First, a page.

LOUISVILLE, Ky. (WTVQ) – Almost 100 electric cooperative workers from Kentucky are along the Gulf Coast in Alabama and Florida helping restore power to the more than 400,000 electric customers left without power by Hurricane Sally this week.
The crews arrived Thursday afternoon and have staged across the coast to help their fellow cooperatives restore power. Thousands remain without power Friday ad some remote areas may take days to restore.
The Kentucky teams are important because they can help Alabama, Florida and Mississippi crew members whose homes, themselves, don’t have electricity because of the hurricane.
The Category 2 hurricane made landfall early Wednesday in Gulf Shores, Alabama. Moving inland at only about 3 miles per hour, the storm has caused massive flooding and has knocked out power to more than a half-million homes and businesses in Alabama, Florida and Louisiana.
Kentucky co-op crews will help restore power to Baldwin EMC, a co-op that serves the area between Mobile, Alabama, and Pensacola, Florida, and includes Gulf Shores and Orange Beach.
More than 78,000 consumer-members of the co-op have lost electric service as a result of the storm. The figure represents 97 percent of the cooperative’s meters. Baldwin has requested at least 1,600 co-op crewmembers to help in the effort.
“Power restoration efforts will begin just as soon as conditions are safe,” said Mark Ingram, Baldwin EMC vice president of corporate services and public relations. He explained that Sally’s strong winds and heavy rains have damaged power lines and equipment. Reports of downed trees and power lines with numerous power poles broken are coming in from across the Baldwin service area. There was also damage to some transmission lines that feed power to the substations and equipment in some locations is under water.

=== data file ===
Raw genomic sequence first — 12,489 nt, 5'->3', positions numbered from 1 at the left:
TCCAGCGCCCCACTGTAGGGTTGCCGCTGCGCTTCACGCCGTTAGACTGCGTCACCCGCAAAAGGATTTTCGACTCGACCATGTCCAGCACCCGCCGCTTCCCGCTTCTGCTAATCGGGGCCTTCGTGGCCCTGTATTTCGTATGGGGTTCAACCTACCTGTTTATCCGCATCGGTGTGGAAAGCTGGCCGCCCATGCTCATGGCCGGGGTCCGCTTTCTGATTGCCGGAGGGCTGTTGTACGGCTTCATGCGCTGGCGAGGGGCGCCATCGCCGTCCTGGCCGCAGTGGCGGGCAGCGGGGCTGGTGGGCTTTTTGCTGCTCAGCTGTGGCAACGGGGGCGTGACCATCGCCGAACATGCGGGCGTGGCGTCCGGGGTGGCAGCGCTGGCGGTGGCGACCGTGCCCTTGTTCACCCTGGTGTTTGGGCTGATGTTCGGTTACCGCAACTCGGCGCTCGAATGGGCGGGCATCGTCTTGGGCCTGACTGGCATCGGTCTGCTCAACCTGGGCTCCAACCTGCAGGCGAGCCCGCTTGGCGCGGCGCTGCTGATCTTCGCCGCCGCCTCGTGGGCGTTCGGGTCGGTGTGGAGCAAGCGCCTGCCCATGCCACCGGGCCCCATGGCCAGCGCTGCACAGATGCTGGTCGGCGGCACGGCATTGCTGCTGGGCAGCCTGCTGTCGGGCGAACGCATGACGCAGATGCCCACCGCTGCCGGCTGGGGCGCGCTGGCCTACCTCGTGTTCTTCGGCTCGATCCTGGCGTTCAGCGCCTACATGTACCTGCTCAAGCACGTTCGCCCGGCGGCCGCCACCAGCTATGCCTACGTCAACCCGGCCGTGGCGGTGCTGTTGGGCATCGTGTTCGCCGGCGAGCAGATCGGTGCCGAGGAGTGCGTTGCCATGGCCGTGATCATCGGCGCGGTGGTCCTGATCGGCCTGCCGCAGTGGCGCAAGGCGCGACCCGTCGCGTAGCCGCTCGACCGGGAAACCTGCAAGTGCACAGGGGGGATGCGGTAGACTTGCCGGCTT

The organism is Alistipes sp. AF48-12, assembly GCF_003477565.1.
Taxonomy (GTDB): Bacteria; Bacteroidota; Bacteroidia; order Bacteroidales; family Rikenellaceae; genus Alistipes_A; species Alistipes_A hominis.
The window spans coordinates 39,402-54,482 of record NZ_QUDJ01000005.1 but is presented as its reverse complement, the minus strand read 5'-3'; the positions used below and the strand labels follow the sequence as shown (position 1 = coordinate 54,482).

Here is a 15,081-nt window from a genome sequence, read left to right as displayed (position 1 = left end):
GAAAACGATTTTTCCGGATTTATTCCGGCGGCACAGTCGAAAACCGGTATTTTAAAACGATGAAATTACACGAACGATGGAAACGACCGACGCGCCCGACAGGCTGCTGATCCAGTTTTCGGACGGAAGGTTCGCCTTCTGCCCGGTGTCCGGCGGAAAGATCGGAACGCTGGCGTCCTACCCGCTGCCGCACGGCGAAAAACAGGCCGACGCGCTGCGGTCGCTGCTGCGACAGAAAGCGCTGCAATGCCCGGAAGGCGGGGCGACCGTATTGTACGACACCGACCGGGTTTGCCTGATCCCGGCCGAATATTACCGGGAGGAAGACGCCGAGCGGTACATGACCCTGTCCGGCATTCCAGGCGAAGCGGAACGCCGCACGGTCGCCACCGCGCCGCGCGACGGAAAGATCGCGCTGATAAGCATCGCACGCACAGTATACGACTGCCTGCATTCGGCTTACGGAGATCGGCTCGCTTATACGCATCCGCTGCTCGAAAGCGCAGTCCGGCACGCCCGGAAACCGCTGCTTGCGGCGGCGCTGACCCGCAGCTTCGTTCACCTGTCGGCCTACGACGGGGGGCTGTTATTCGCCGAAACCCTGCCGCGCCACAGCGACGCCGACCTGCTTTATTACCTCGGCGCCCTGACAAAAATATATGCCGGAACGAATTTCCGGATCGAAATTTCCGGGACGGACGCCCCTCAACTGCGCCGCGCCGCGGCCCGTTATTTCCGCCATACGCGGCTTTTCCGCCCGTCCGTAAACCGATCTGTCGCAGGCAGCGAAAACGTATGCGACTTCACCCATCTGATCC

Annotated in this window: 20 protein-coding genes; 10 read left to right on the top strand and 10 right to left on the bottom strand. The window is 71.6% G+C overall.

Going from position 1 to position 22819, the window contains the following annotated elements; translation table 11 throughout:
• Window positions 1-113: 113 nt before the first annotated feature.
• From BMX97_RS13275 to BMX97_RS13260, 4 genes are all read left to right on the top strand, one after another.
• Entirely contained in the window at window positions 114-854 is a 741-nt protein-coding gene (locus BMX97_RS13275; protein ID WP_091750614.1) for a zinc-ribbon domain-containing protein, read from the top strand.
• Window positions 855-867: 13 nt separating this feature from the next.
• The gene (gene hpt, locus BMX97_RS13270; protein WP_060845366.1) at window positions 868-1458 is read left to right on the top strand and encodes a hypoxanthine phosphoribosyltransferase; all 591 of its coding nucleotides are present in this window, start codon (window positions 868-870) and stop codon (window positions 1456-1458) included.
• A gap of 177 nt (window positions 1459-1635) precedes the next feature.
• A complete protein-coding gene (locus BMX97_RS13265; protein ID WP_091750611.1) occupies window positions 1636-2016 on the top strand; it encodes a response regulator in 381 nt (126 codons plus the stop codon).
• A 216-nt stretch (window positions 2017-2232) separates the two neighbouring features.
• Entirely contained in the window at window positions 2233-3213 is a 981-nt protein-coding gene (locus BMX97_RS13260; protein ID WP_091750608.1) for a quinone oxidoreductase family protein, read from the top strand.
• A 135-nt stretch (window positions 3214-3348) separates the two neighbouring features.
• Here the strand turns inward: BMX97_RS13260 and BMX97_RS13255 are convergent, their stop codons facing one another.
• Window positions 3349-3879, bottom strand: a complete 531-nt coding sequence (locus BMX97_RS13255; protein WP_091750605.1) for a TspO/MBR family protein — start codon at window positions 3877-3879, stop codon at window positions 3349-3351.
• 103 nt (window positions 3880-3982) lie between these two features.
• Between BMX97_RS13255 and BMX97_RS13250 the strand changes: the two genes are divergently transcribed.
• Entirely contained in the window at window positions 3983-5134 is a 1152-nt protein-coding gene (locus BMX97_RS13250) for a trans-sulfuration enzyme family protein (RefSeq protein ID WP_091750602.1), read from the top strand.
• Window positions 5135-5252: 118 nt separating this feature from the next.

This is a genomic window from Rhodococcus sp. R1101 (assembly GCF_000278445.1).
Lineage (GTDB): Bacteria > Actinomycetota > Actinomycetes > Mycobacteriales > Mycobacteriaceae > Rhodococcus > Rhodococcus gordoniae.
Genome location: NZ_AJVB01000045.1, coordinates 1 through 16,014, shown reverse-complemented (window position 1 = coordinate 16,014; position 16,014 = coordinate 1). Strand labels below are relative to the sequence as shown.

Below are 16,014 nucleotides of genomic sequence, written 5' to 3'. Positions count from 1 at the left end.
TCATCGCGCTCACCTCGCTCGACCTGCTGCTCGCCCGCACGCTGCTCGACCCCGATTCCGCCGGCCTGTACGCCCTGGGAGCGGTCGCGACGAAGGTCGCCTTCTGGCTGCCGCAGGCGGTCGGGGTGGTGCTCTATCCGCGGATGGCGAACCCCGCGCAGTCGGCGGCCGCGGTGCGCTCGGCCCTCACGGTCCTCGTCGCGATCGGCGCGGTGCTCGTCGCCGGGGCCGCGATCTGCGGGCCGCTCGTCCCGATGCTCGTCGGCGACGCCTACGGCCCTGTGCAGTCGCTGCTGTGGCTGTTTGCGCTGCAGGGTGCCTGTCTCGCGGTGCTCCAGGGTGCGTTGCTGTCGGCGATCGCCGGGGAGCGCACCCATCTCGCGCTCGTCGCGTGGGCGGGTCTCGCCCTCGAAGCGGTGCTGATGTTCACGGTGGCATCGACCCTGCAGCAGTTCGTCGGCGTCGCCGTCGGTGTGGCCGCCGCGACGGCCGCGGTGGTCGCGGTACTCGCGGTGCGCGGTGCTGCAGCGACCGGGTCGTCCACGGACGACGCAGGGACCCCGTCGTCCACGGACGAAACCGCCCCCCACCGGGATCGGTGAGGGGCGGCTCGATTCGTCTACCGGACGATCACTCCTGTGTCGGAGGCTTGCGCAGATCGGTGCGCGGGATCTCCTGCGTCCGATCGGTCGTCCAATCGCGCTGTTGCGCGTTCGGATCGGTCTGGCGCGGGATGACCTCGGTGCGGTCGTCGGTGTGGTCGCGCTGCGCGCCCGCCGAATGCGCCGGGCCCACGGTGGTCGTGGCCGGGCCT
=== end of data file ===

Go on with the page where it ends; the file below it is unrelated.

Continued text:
In addition to co-op employees, Kentucky co-ops have already released dozens of construction and right-of-way contract crews to respond to Hurricane Sally, and in recent weeks to Hurricane Laura in Louisiana.
Through a careful coordination of mutual aid from co-ops across the Midwest and Southeast, co-op crews are assigned to specific co-ops in need of assistance. On daily conference calls, safety teams from each state assess optimal deployments.
The list of Kentucky electric cooperatives that deployed lineworkers includes Clark Energy, Cumberland Valley Electric, Fleming Mason Energy, Jackson Purchase Energy Cooperative, Kenergy, Nolin RECC, Owen Electric, Salt River Electric, Shelby Energy, South Kentucky RECC, Warren Rural Electric and West Kentucky RECC.
“Any hurricane response presents long hours in challenging conditions, and the flooding being experienced in Alabama adds yet another complication,” said Chris Perry, president and CEO of Kentucky Electric Cooperatives. “By responding to natural disasters in other states, Kentucky co-op crews gain invaluable experience to help them respond to outages here at home. We are praying for the safety of co-op crews and the people they are helping.”
In addition, United Utility Supply Cooperative is responding to Hurricane Sally needs. The Kentucky-based co-op has implemented its storm emergency plan, providing round-the-clock support to meet the material needs of co-ops. Prior to Sally making landfall, UUS sent supplies to electric co-ops in the storm’s path and ordered additional storm emergency material from manufacturers.
A UUS warehouse in Prattville, Alabama is fully staffed and responding as co-ops assess the damage.
Because the national network of transmission and distribution infrastructure owned by electric cooperatives is built to federal standards, line crews from any co-op in America can arrive on the scene ready to provide emergency support, secure in their knowledge of the system’s engineering.